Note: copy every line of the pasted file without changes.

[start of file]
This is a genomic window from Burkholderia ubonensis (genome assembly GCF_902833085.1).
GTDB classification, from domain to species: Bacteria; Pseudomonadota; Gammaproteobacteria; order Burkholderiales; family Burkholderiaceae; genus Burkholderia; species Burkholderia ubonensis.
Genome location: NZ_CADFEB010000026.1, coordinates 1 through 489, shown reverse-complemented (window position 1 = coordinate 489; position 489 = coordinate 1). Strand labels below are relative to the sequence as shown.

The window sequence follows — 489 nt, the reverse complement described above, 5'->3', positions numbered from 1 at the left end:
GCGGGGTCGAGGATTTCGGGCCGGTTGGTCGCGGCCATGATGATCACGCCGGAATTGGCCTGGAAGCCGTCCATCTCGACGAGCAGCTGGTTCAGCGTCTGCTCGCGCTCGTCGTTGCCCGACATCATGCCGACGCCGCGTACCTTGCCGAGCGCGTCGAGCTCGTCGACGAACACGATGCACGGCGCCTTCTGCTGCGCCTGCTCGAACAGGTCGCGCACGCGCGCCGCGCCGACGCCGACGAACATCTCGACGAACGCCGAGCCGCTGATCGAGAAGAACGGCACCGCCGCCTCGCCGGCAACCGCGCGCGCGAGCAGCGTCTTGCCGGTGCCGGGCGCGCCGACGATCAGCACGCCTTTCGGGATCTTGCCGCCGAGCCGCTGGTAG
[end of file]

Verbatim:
This is a genomic window from Burkholderia ubonensis (genome assembly GCF_902833085.1).
GTDB classification, from domain to species: Bacteria; Pseudomonadota; Gammaproteobacteria; order Burkholderiales; family Burkholderiaceae; genus Burkholderia; species Burkholderia ubonensis.
Genome location: NZ_CADFEB010000026.1, coordinates 1 through 489, shown reverse-complemented (window position 1 = coordinate 489; position 489 = coordinate 1). Strand labels below are relative to the sequence as shown.

The window sequence follows — 489 nt, the reverse complement described above, 5'->3', positions numbered from 1 at the left end:
GCGGGGTCGAGGATTTCGGGCCGGTTGGTCGCGGCCATGATGATCACGCCGGAATTGGCCTGGAAGCCGTCCATCTCGACGAGCAGCTGGTTCAGCGTCTGCTCGCGCTCGTCGTTGCCCGACATCATGCCGACGCCGCGTACCTTGCCGAGCGCGTCGAGCTCGTCGACGAACACGATGCACGGCGCCTTCTGCTGCGCCTGCTCGAACAGGTCGCGCACGCGCGCCGCGCCGACGCCGACGAACATCTCGACGAACGCCGAGCCGCTGATCGAGAAGAACGGCACCGCCGCCTCGCCGGCAACCGCGCGCGCGAGCAGCGTCTTGCCGGTGCCGGGCGCGCCGACGATCAGCACGCCTTTCGGGATCTTGCCGCCGAGCCGCTGGTAG